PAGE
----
When you unpack the core concepts of the NYT article and the rationale behind the conclusion, you can start to understand why specially trained grief professionals and grievers are upset. We are working to create understanding and include the layperson in grief literacy education. Slapping a label on grief as a slow burn mental disorder dismisses the general public’s responsibility to their fellow human to engage and learn. Grief professionals know that grievers need true, helpful, loving supporters to heal. I’m over here now concerned that the conversation is going to shift toward even more dismissive behavior for those actively grieving long term.
However, I will say this. If I decided for myself at the one year mark of grief to take a more clinical approach to working through my loss, I don’t know if we would be here today. The entire healing process I experienced included learning about the brain, the human emotional body, and the psychology of loss. This was my own path, and it took me over a year to start digging into the topics in the first place, because of grief brain! Grievers struggle to read – often for years – because of brain fog and that alone can elongate the grief process simply because we can’t focus.
Everyone I respect in the field agrees that grief is an individual process, impacted by cultural, social, economic, political, religious differences. There are variables we cannot even begin to comprehend in a person’s grief story, and that’s just it. We know a formal, medical definition to grief is not the solution – maybe it will create some resources; maybe not.
I don’t have the answer. But I do know this: We are talking about grief. On the main stage. From the microphone. In the NYT and the daily news shows. We are discussing loss and helpful methods of healing online, in chat rooms and Twitter feeds. In public forums, we are embracing the idea that loss is not meant to isolate us. We are becoming united in our common experience of grief, and while we move through grief differently, we are beginning to acknowledge our shared humanity. We grieve as we live – for some, a quiet introspection. For others, it’s with a passionate outcry and big expressions. So if I could offer you one last thought about this prolonged grief business? Keep telling your story. No amount of pathologizing, research, or intellectualizing about grief can diminish your lived experience unless you allow it to do so. Be open. Share your insights and understanding. Your contributions add richness and color to our understanding of loss and life. Continuing the conversation about loss in public, whatever that looks like, means we are collectively increasing our grief literacy – our experiences of loss and how it changes us. And that will never be a negative.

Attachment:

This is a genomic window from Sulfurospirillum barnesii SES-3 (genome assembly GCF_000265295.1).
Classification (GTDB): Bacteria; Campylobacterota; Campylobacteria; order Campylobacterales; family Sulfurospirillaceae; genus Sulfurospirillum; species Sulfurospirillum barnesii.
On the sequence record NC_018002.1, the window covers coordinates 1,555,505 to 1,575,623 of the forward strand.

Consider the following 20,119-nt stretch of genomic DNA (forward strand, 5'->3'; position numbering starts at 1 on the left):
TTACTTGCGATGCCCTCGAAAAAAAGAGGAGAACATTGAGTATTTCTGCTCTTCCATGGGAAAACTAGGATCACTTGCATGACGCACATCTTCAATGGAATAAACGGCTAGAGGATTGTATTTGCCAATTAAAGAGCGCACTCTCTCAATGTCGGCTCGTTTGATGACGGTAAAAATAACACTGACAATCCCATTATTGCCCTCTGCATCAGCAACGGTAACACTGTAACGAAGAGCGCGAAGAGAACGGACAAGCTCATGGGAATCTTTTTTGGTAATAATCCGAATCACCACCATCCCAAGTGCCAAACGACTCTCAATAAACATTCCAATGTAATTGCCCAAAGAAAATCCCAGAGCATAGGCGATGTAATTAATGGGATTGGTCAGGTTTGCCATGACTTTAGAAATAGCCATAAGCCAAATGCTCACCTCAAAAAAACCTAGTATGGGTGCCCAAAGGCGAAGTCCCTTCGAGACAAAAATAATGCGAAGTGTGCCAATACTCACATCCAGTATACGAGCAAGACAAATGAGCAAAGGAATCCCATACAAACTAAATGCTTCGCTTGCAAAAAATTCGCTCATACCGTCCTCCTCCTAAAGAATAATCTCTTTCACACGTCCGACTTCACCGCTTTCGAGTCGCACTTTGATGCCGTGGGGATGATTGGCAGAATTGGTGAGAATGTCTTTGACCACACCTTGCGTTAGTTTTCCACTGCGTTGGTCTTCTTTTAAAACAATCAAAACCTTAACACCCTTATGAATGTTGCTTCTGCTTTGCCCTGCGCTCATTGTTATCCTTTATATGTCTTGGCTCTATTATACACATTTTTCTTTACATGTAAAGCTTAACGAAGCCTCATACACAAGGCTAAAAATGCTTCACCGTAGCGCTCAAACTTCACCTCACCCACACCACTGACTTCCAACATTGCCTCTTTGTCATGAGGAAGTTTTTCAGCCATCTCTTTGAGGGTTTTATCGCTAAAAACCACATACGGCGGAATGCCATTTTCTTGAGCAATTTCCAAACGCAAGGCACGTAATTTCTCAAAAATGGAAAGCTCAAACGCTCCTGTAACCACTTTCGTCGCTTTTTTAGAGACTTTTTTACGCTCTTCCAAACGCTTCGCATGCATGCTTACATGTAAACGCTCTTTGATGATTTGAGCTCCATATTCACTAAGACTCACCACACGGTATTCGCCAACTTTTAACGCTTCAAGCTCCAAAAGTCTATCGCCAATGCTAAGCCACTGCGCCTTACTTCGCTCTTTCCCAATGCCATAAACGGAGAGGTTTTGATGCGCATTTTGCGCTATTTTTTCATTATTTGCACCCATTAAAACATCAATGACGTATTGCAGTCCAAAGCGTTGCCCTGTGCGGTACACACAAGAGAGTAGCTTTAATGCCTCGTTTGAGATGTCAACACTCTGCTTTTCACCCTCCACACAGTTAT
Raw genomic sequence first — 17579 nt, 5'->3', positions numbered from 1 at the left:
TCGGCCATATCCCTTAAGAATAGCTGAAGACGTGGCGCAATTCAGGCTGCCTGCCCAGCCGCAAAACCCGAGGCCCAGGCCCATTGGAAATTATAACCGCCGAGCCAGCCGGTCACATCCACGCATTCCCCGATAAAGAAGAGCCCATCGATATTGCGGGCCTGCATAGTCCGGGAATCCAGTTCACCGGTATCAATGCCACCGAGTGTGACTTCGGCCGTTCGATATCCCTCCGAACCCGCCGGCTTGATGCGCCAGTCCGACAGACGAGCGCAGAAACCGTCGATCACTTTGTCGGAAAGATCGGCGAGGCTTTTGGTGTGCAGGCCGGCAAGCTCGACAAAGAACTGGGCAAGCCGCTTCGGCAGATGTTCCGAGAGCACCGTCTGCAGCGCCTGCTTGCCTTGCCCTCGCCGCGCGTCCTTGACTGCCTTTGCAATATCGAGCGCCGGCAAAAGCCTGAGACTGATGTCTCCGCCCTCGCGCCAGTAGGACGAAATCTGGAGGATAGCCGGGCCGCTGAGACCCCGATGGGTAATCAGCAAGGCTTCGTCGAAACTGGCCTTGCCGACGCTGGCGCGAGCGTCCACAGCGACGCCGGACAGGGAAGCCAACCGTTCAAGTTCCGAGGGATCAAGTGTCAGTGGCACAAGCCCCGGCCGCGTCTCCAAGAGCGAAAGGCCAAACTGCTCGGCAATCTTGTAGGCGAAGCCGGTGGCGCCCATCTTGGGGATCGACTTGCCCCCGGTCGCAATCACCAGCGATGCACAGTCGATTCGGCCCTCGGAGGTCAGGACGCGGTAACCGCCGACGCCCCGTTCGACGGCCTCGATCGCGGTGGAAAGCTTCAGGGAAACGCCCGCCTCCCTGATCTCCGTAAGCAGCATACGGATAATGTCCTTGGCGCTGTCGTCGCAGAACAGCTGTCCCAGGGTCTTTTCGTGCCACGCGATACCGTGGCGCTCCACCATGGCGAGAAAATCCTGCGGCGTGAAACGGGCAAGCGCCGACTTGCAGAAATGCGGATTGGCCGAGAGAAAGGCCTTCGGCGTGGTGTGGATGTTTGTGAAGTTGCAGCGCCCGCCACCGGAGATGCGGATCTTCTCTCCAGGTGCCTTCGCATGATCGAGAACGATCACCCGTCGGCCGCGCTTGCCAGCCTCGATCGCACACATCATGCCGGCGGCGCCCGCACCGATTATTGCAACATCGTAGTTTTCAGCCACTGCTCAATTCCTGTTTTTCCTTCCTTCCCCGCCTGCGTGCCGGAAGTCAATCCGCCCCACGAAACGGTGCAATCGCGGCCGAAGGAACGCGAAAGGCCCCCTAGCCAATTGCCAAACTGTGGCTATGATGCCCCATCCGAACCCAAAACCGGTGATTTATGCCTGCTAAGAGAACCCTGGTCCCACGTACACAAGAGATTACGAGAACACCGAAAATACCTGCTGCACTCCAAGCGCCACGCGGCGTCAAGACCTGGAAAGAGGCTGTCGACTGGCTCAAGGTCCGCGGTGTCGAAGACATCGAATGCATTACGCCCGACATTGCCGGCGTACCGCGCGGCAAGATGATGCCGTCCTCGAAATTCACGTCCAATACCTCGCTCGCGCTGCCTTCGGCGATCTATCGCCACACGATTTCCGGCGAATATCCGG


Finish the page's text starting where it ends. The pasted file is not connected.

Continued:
Thank you for listening to episode 24 of Restorative Grief. It’s safe to say that we are navigating some uncharted and yet familiar territory this week. Increasing grief literacy in the world is the reason I started in the field. This morally neutral life event we all experience brings no conclusions – other than we are woefully underinformed about the “meaning of life” and how the world works. The article this week, however, triggered so many people. Some of the responses I read were accusatory, fearful, or just plain enraged while others were quietly curious and thankful. There’s no right response. But if you were like me and experienced a trigger, consider it a small waving flag from your heart. You might be misaligned internally, and need a little support for your healing journey. If you think that might be true for you, I would welcome you to join our Restorative Grief Project on Facebook for some insight about triggers, alignment, and tools to move through the fog. Talk therapy, medical intervention, social support groups, journaling – they’re all necessary and powerful methods of interrupting the unhelpful narratives we internalize seasons of loss. And no matter how long they last, each method is meaningful – so don’t let any news article tell you otherwise.
If this is your first time listening to Restorative Grief I just want to THANK YOU for showing up and sticking it out. We would love for you to subscribe and leave a review wherever you listen, and maybe share this episode with someone you know was just riled up about that article. It can be helpful to hear another perspective on the thing. Diffuse that bomb, if you will.
One last thing – please remember, the only solution for grief is to do the work of grieving. Thanks for listening – I’ll see you next week.